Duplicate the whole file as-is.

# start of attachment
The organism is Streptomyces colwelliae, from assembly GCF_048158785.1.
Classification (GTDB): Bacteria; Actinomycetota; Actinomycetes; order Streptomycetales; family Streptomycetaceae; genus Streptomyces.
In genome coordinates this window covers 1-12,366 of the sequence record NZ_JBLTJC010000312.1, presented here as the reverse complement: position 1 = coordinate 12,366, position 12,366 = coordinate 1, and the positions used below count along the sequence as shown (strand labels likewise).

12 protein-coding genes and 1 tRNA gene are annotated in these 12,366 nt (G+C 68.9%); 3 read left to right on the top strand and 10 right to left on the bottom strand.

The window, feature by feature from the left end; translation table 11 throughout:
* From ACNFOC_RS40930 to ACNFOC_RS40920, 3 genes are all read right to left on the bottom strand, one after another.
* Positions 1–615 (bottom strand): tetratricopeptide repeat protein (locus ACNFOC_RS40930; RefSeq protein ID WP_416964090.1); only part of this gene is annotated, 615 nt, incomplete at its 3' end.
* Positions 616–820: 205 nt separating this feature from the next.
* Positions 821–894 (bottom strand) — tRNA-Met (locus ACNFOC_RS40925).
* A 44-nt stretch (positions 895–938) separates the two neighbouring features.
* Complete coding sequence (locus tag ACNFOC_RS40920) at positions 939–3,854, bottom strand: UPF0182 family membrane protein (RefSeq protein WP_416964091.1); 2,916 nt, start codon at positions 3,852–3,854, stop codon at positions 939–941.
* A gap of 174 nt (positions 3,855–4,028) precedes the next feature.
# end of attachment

The organism is Streptomyces colwelliae, from assembly GCF_048158785.1.
Classification (GTDB): Bacteria; Actinomycetota; Actinomycetes; order Streptomycetales; family Streptomycetaceae; genus Streptomyces.
In genome coordinates this window covers 1-12,366 of the sequence record NZ_JBLTJC010000312.1, presented here as the reverse complement: position 1 = coordinate 12,366, position 12,366 = coordinate 1, and the positions used below count along the sequence as shown (strand labels likewise).

12 protein-coding genes and 1 tRNA gene are annotated in these 12,366 nt (G+C 68.9%); 3 read left to right on the top strand and 10 right to left on the bottom strand.

The window, feature by feature from the left end; translation table 11 throughout:
* From ACNFOC_RS40930 to ACNFOC_RS40920, 3 genes are all read right to left on the bottom strand, one after another.
* Positions 1–615 (bottom strand): tetratricopeptide repeat protein (locus ACNFOC_RS40930; RefSeq protein ID WP_416964090.1); only part of this gene is annotated, 615 nt, incomplete at its 3' end.
* Positions 616–820: 205 nt separating this feature from the next.
* Positions 821–894 (bottom strand) — tRNA-Met (locus ACNFOC_RS40925).
* A 44-nt stretch (positions 895–938) separates the two neighbouring features.
* Complete coding sequence (locus tag ACNFOC_RS40920) at positions 939–3,854, bottom strand: UPF0182 family membrane protein (RefSeq protein WP_416964091.1); 2,916 nt, start codon at positions 3,852–3,854, stop codon at positions 939–941.
* A gap of 174 nt (positions 3,855–4,028) precedes the next feature.